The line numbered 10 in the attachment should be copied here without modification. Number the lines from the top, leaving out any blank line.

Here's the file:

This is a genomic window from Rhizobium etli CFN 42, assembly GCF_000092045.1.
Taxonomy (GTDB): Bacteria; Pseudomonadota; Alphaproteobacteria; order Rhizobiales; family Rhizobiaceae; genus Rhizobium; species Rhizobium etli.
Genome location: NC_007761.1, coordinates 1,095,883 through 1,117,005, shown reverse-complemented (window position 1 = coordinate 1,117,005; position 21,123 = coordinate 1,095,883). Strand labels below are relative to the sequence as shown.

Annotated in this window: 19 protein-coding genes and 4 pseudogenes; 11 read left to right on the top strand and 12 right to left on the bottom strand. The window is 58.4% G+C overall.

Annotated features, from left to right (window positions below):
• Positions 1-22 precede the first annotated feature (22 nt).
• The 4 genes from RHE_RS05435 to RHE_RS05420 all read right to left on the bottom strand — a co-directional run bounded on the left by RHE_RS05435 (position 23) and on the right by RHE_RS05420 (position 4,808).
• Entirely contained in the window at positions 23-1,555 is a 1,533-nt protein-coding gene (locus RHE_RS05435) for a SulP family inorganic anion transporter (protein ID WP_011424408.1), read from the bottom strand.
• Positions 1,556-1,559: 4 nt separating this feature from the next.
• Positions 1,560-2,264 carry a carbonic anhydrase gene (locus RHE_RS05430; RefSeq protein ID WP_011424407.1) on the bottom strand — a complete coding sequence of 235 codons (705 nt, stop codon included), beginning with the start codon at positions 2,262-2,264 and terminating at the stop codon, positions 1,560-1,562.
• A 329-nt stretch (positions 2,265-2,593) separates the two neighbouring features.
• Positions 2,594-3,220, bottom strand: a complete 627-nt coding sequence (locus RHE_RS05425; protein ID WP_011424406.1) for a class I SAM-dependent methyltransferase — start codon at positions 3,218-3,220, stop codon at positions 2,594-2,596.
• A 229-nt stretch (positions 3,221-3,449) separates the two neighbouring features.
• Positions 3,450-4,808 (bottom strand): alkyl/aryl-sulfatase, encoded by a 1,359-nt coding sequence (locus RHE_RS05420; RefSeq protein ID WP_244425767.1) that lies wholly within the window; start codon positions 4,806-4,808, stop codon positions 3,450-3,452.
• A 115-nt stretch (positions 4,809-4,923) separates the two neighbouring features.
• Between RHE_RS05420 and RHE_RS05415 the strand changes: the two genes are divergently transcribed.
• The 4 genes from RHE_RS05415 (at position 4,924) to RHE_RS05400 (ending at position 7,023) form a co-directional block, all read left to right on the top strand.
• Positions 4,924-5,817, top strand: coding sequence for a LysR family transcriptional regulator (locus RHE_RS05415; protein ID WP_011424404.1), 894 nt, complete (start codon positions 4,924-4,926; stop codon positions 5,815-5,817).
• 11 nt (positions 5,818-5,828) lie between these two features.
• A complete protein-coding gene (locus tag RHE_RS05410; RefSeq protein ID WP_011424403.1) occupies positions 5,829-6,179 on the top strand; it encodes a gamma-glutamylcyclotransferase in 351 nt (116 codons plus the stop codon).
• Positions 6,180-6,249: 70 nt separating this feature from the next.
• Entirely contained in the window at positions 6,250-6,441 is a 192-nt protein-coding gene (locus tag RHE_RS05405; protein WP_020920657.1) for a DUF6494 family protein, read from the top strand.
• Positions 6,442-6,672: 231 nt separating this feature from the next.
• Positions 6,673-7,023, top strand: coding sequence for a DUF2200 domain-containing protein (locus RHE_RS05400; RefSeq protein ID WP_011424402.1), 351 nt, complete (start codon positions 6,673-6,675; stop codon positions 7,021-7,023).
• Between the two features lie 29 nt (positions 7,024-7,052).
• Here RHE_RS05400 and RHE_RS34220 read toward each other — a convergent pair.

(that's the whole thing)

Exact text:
• Positions 1,560-2,264 carry a carbonic anhydrase gene (locus RHE_RS05430; RefSeq protein ID WP_011424407.1) on the bottom strand — a complete coding sequence of 235 codons (705 nt, stop codon included), beginning with the start codon at positions 2,262-2,264 and terminating at the stop codon, positions 1,560-1,562.